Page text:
Success Story #3 – Rowe Conservation Easement: Bob and Patty Rowe wanted to conserve their 121 acres on Jersey Street in Essex before selling it. Their property featured 100 acres of forest in the Split Rock Wildway where maintaining the forest is extremely important for wildlife moving between Lake Champlain and the Adirondack Mountains. Conservation groups wanted to conserve the forest yet its value with all the building rights made it prohibitively expensive. It also had 20 acres of farmland. The problem was that this was mid-November and the Rowe’s needed to donate the CE by year’s end. So, we quickly worked out a deal where the Rowe’s donated the CE to Eddy Foundation and it closed on December 31, 2008. Shortly thereafter, Northeast Wilderness Trust bought 90 acres of the woods to become forever-wild forest, and the 31-acre farm tract was sold to a couple who planned to build one house on it. They never built the house and recently sold the conserved farmland property to Reber Rock Farm which grows food enjoyed by many in our local communities. Result – A conserved forest and farm that will stay as farmland producing tasty food for us all.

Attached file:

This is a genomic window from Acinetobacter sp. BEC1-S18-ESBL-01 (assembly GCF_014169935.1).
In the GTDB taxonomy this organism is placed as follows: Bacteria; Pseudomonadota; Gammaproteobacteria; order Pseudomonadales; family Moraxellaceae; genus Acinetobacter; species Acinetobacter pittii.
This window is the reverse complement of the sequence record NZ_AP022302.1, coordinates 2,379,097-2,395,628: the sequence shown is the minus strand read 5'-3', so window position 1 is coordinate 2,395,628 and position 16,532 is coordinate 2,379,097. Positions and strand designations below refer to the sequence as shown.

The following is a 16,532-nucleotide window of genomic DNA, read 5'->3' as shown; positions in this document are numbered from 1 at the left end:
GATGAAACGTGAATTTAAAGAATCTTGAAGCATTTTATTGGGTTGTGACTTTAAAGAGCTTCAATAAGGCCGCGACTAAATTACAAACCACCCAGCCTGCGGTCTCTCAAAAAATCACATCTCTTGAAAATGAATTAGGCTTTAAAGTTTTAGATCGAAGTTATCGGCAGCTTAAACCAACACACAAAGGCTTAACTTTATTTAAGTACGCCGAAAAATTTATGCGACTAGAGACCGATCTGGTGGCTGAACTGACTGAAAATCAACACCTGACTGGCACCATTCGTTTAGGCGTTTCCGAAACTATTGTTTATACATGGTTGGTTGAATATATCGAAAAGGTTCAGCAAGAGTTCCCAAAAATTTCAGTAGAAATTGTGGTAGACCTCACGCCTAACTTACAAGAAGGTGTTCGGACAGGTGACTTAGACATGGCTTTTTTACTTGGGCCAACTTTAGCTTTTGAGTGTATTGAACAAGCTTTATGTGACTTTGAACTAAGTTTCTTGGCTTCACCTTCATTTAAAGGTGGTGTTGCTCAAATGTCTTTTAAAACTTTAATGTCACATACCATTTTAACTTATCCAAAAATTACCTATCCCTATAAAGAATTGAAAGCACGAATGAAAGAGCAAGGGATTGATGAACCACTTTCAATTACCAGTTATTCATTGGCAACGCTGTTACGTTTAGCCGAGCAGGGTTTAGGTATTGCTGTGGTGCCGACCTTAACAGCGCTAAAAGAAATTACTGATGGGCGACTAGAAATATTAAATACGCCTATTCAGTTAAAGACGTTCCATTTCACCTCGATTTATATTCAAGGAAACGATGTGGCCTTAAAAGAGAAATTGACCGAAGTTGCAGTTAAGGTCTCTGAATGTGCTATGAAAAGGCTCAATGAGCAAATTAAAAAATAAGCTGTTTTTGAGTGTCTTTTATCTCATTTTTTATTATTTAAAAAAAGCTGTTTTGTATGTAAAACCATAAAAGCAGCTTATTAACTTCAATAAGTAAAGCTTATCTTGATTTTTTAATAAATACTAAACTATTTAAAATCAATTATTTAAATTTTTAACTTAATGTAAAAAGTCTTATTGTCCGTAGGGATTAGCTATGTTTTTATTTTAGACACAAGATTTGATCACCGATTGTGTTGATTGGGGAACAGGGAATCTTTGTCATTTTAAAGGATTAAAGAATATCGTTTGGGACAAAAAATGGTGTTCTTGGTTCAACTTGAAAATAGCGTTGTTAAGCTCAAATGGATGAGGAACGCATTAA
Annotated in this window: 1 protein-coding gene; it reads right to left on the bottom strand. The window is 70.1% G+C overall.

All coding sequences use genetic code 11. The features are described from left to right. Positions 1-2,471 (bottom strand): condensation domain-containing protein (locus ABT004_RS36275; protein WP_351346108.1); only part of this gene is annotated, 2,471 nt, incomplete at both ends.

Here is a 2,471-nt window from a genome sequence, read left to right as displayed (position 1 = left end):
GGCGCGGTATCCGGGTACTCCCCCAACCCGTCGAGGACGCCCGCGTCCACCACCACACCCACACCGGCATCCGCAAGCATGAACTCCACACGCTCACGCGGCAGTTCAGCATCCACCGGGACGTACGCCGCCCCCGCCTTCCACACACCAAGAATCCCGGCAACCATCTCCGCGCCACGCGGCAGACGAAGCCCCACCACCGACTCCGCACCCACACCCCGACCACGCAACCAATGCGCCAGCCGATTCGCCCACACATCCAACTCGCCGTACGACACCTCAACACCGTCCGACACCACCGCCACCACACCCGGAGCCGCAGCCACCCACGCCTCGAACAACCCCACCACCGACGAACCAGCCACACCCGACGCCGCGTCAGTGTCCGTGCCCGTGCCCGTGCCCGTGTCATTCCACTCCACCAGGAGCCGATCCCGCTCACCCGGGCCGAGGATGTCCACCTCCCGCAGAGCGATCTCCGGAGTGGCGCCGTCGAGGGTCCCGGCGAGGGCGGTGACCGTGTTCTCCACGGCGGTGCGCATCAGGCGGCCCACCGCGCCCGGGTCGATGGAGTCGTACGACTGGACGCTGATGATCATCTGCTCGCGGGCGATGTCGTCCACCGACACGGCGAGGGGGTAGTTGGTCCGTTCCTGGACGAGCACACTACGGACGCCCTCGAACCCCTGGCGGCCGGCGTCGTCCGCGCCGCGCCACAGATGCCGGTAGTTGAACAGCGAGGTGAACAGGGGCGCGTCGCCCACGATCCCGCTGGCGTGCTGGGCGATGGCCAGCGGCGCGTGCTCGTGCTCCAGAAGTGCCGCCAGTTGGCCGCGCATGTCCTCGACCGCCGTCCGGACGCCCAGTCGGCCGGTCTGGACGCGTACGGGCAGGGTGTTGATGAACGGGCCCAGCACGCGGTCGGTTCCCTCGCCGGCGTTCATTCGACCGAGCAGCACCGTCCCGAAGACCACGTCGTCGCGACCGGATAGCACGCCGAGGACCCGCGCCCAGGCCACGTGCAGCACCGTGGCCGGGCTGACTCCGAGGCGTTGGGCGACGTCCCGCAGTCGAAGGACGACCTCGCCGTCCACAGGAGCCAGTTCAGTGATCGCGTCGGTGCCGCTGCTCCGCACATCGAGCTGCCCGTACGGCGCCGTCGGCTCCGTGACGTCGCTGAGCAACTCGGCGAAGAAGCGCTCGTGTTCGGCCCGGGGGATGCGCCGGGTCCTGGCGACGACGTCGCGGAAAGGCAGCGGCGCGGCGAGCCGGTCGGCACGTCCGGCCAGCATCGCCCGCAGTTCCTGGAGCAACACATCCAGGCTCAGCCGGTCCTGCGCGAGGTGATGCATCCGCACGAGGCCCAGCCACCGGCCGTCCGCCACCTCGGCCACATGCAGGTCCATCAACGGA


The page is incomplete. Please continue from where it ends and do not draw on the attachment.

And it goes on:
Success Story #4 – Laewitz CE: When driving south on Rt 22/9N from Westport toward Port Henry, just past the RR underpass, you make a big right turn and look past a two-story brick house to a spectacular view over Lake Champlain. That view is conserved by conservation easement. Here’s the story—Karen Laewitz invited me for a visit when I worked for the Adirondack Nature Conservancy/Adirondack Land Trust. She served a fabulous apple pie and talked about living in the house for many years, loving the land, and about her husband who had died several years before. “You know, I feel he like he’s just taking a long walk and someday I’ll join him.” But the primary thing on her mind was conserving the land and view she loved and how she could do that financially. We came up with a creative solution—she sold about fifteen acres of forest and made a generous bargain sale of the conservation easement on the open land at a value that just paid her transaction costs. This “bargain sale donation” reduced the capital gains tax and enabled the proceeds from the land sale to provide her with the financial security she needed for the latter stages of her life. Thank you Karen—you’ve saved a view thousands of people appreciate every year.